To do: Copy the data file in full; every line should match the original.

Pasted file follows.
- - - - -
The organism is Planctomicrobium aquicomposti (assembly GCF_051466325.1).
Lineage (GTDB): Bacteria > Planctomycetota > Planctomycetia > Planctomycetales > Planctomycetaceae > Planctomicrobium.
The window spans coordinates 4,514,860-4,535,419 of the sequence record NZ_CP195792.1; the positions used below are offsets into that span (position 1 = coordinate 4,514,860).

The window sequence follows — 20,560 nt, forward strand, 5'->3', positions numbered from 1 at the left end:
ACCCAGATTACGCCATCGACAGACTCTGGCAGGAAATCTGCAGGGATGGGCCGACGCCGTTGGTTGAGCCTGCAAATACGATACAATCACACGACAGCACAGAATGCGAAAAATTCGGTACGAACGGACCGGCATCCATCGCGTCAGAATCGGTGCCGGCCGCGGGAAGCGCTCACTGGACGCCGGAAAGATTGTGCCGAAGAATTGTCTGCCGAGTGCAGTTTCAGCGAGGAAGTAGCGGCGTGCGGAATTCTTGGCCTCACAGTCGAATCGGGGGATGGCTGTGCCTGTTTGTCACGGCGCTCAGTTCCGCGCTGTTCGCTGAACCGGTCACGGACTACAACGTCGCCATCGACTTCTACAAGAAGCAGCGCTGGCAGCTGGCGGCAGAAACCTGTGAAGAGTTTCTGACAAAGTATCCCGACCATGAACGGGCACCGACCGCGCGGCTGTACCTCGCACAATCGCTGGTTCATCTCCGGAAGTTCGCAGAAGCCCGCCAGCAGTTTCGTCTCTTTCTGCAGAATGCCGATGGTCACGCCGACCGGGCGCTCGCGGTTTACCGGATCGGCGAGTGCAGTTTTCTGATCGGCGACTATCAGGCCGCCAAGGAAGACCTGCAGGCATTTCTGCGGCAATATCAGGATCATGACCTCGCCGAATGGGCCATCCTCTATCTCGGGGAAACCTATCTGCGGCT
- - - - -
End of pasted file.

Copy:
The organism is Planctomicrobium aquicomposti (assembly GCF_051466325.1).
Lineage (GTDB): Bacteria > Planctomycetota > Planctomycetia > Planctomycetales > Planctomycetaceae > Planctomicrobium.
The window spans coordinates 4,514,860-4,535,419 of the sequence record NZ_CP195792.1; the positions used below are offsets into that span (position 1 = coordinate 4,514,860).

The window sequence follows — 20,560 nt, forward strand, 5'->3', positions numbered from 1 at the left end:
ACCCAGATTACGCCATCGACAGACTCTGGCAGGAAATCTGCAGGGATGGGCCGACGCCGTTGGTTGAGCCTGCAAATACGATACAATCACACGACAGCACAGAATGCGAAAAATTCGGTACGAACGGACCGGCATCCATCGCGTCAGAATCGGTGCCGGCCGCGGGAAGCGCTCACTGGACGCCGGAAAGATTGTGCCGAAGAATTGTCTGCCGAGTGCAGTTTCAGCGAGGAAGTAGCGGCGTGCGGAATTCTTGGCCTCACAGTCGAATCGGGGGATGGCTGTGCCTGTTTGTCACGGCGCTCAGTTCCGCGCTGTTCGCTGAACCGGTCACGGACTACAACGTCGCCATCGACTTCTACAAGAAGCAGCGCTGGCAGCTGGCGGCAGAAACCTGTGAAGAGTTTCTGACAAAGTATCCCGACCATGAACGGGCACCGACCGCGCGGCTGTACCTCGCACAATCGCTGGTTCATCTCCGGAAGTTCGCAGAAGCCCGCCAGCAGTTTCGTCTCTTTCTGCAGAATGCCGATGGTCACGCCGACCGGGCGCTCGCGGTTTACCGGATCGGCGAGTGCAGTTTTCTGATCGGCGACTATCAGGCCGCCAAGGAAGACCTGCAGGCATTTCTGCGGCAATATCAGGATCATGACCTCGCCGAATGGGCCATCCTCTATCTCGGGGAAACCTATCTGCGGCT